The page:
Full TitleThe Prevention of Delirium and Complications Associated with Surgical Treatments (PODCAST) Clinical Trial
Delirium (temporary inability to focus attention and think clearly) occurs in one out of five older patients who undergo major surgery. Delirium has been associated with a longer hospital stay after surgery and even an increase in the risk of death in the months to years after surgery.
Ketamine is an anesthetic that has been used for 50 years. New research has shown that even in low doses, it has the potential to reduce delirium, persistent pain, depression and stress. The purpose of this study is to see if a single dose of ketamine in addition to regular anesthesia during surgery may reduce the risk of delirium in patients age 60 or older. Its effects on post-operative pain, feelings of depression, and stress will be measured as well.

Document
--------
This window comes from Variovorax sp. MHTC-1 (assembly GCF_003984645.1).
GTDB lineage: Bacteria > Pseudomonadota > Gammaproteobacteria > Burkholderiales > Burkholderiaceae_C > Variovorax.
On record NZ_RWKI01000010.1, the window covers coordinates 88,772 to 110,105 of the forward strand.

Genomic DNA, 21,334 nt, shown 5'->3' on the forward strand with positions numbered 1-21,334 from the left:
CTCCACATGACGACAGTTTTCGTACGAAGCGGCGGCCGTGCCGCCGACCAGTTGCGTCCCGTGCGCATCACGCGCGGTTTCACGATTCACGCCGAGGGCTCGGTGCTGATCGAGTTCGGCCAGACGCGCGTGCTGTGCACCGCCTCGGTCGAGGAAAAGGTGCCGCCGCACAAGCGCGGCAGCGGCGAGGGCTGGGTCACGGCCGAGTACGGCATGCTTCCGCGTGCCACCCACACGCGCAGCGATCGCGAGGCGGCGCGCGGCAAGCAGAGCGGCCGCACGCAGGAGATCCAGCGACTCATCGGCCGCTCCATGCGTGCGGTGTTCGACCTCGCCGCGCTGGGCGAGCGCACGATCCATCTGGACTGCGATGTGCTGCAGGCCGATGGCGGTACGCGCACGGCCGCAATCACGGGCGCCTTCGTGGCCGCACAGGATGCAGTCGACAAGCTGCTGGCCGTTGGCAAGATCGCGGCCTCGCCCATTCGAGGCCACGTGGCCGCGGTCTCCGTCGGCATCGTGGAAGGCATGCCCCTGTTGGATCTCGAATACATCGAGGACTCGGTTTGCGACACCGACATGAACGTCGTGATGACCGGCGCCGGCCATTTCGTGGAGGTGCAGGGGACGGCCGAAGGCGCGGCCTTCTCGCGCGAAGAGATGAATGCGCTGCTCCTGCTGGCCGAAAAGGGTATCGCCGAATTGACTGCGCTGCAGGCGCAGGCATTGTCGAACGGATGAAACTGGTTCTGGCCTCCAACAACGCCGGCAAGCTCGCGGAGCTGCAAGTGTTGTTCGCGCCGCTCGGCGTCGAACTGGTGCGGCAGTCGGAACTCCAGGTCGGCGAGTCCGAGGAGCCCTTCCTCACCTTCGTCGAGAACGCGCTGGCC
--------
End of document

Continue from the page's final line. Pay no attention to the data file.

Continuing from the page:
Patients will be randomly assigned to also receive one of two low doses of ketamine or a placebo (inactive solution) during the operation. For up to three days after surgery, the research team will monitor if delirium occurs, and ask the patients about their pain. Patients will also fill out surveys regarding their experiences in the hospital and after they are discharged.
This study will include older patients (age 60 and older) who are undergoing major surgery at Memorial Sloan Kettering.
For more information about this study, please call Dr. Robert Veselis at 212-639-7724.